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The nine Haida Elders who make up SHIP, as well as program coordinator Kevin Borserio (back row, left). Photo Credit: Skidegate Haida Immersion Program

Haida Elders create “Great Work” over two decades to preserve and revitalize their language; Vancouver Island University recognizes Elders’ contributions with honorary degrees on Monday, June 3, 2019.

NANAIMO, BC—When a culture loses its language, an irreparable connection to the essence of a people is gone. One way to kill a Nation is to kill their language. The architects of the Canadian Indian Residential School System understood this, which is why they forcibly forbade their young charges from speaking their own language. The result of losing this linguistic diversity is a tragic loss to Canada of the wisdom, complexity and true understanding contained in the richness of Indigenous languages and cultures.

However, a dedicated and passionate group of Haida Elders, a generation who lived through residential schools, have spent the last 21 years ensuring this is not the case for the Haida people. In 1998, they created the Skidegate Haida Immersion Program (SHIP), designed to preserve and revitalize HlGaagilda Xaayda Kil, the Skidegate dialect of the Haida language.

Since SHIP began, despite illness and other challenges, the Elders have gathered five days a week, 10 months a year to remember and to record their previously oral language for this and future generations.

Vancouver Island University (VIU) is honoured to recognize their remarkable work with Honorary Doctor of Laws degrees to all nine Elders. Their names are Gaayinguuhlas (Roy Jones), Yang K’aalas (Grace Jones), Ildagwaay (Bea Harley), Taalgyaa’adad (Betty Richardson), Jiixa (Gladys Vandal) Sing.giduu (Laura Jormanainen), SGaanajaadsk’yaagaxiigangs (Kathleen Hans), Niis Waan (Harvey Williams) and GwaaGanad (Diane Brown). Together, they comprise the Skidegate Haida Language Authority. They will receive their awards during VIU’s afternoon convocation ceremony on Monday, June 3 starting at 2:30 pm.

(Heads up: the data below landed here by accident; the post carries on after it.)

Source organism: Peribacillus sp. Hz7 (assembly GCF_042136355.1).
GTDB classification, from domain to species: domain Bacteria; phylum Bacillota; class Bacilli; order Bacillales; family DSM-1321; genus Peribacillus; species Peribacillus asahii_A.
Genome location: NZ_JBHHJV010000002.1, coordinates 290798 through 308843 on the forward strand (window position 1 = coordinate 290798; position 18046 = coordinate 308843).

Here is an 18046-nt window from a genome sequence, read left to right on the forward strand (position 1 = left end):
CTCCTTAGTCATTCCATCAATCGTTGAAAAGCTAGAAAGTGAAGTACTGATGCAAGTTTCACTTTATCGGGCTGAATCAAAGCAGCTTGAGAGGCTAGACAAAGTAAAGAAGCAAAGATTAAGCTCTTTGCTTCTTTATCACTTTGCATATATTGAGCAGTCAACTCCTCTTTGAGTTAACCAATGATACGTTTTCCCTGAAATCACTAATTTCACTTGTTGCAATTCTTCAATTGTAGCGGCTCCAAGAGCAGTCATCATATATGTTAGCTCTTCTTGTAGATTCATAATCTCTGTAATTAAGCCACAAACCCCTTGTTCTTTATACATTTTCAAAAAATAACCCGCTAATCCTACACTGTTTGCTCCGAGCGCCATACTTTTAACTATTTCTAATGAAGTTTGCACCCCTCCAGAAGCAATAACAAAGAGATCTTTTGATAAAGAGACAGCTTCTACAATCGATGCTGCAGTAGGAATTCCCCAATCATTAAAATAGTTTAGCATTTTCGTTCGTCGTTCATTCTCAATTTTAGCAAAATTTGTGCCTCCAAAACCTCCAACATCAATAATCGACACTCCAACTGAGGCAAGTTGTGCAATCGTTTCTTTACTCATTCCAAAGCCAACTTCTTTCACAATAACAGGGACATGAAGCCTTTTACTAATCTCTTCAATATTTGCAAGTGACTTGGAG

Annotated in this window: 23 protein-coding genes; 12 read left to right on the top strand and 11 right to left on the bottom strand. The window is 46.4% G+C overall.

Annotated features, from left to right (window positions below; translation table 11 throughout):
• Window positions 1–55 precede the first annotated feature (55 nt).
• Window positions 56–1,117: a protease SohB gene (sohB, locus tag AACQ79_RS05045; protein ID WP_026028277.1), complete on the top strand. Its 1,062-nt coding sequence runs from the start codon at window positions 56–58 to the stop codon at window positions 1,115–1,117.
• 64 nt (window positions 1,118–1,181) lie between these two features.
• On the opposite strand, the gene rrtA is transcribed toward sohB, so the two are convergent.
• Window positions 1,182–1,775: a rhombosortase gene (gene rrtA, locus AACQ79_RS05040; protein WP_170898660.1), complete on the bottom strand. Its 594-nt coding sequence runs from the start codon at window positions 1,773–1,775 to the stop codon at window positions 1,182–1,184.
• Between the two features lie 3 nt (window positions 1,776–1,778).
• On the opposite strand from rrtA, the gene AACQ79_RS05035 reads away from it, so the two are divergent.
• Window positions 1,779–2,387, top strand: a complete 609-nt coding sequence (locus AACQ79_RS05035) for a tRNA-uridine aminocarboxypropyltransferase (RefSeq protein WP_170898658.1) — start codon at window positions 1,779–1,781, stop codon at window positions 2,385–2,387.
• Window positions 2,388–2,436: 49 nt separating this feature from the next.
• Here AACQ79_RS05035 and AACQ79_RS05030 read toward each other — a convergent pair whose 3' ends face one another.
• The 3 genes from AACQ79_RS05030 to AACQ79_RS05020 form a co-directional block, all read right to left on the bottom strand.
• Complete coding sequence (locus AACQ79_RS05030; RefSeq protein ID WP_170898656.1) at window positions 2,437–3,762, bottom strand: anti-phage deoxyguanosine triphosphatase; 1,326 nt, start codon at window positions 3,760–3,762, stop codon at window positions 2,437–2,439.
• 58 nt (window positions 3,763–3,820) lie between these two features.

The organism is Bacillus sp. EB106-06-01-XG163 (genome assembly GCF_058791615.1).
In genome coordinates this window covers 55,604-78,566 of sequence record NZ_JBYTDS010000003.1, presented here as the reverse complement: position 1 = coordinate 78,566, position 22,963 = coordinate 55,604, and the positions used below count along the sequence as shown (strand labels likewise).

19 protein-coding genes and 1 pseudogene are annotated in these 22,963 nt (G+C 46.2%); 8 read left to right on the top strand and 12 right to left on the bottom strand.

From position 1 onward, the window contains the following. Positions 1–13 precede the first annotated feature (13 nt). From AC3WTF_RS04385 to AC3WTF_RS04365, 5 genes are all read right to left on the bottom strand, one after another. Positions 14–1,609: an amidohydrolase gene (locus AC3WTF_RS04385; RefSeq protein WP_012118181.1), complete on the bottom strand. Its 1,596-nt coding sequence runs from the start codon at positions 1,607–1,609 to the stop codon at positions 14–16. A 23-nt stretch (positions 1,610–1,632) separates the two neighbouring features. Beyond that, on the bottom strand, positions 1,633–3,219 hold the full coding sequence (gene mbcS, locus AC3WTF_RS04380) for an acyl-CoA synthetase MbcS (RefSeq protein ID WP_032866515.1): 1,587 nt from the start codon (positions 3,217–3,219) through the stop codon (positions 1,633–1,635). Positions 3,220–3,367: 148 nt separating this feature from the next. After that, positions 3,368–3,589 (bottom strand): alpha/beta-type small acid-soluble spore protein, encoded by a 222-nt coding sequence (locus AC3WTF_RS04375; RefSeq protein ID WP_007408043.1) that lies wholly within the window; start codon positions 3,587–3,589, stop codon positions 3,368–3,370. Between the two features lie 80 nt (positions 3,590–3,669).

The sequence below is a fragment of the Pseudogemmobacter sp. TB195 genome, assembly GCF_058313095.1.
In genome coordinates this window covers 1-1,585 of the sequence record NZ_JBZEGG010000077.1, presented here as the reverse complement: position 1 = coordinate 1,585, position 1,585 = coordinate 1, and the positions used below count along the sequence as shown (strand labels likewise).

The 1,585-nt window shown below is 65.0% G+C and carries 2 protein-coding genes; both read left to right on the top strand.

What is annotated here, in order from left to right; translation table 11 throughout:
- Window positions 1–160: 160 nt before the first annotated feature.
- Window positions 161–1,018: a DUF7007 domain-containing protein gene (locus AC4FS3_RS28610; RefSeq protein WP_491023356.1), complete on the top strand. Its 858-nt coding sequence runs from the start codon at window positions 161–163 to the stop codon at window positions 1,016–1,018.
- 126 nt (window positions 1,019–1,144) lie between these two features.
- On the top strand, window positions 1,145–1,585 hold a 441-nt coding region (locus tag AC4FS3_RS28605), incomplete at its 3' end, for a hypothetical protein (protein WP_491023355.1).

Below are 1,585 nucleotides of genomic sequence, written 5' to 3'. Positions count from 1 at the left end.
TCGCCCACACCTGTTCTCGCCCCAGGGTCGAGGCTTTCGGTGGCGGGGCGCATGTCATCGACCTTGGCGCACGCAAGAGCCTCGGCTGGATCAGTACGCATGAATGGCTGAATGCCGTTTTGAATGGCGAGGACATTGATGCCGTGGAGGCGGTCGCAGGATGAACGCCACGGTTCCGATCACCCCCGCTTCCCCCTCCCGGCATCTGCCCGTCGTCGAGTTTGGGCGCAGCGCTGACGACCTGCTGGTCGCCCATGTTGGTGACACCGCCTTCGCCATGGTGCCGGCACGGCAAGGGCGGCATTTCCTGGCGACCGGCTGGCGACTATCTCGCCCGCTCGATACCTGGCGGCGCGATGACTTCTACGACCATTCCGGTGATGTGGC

With an average age of 84, these “language professors” represent about half of all fluent HlGaagilda Xaayda Kil speakers. Their contribution is an avalanche of language preservation including translating and producing more than 200 CD-ROMs; developing an app with 2,000 words and 500 phrases available to anyone with an Internet connection; writing “The Glossary” which contains more than 26,000 Haida words; translation of 14 Haida Readers; creating a variety of educational resources including 130 lesson plans and 80 children’s books; and much more. With justice in their souls, they support the Haida title case, including a Haida Place Names Mapping Project with more than 2,200 Haida place names. All this, in addition to the lives they touch daily, as Elders, giving because they can, through teaching and role modelling.

SHIP played an important role in the making of an award-winning, feature-length movie filmed in the Haida language: SGaawaay K’uuna – The Edge of the Knife.

“This nomination for nine Haida Elders receiving Honorary Doctor of Laws Degrees has its genesis in the VIU Faculty of Education,” said Les Malbon, VIU Sport, Health and Physical Education Professor. “The faculty humbly pays respect and tribute to the Elders’ engagement and ways of being, knowing and understanding. Faculty members recognize that they can learn at a deep and transformative level from these living libraries and pass this learning on to their students. These nine Haida Elder wisdom keepers are completing the Great Work (magnus opus) of their lives. They have brought forth a body of work from the core of their being that captures the richness of language and culture and showcased it to the world. The Great Work is resurgent, regenerative, transformative and is a gift for all future generations.”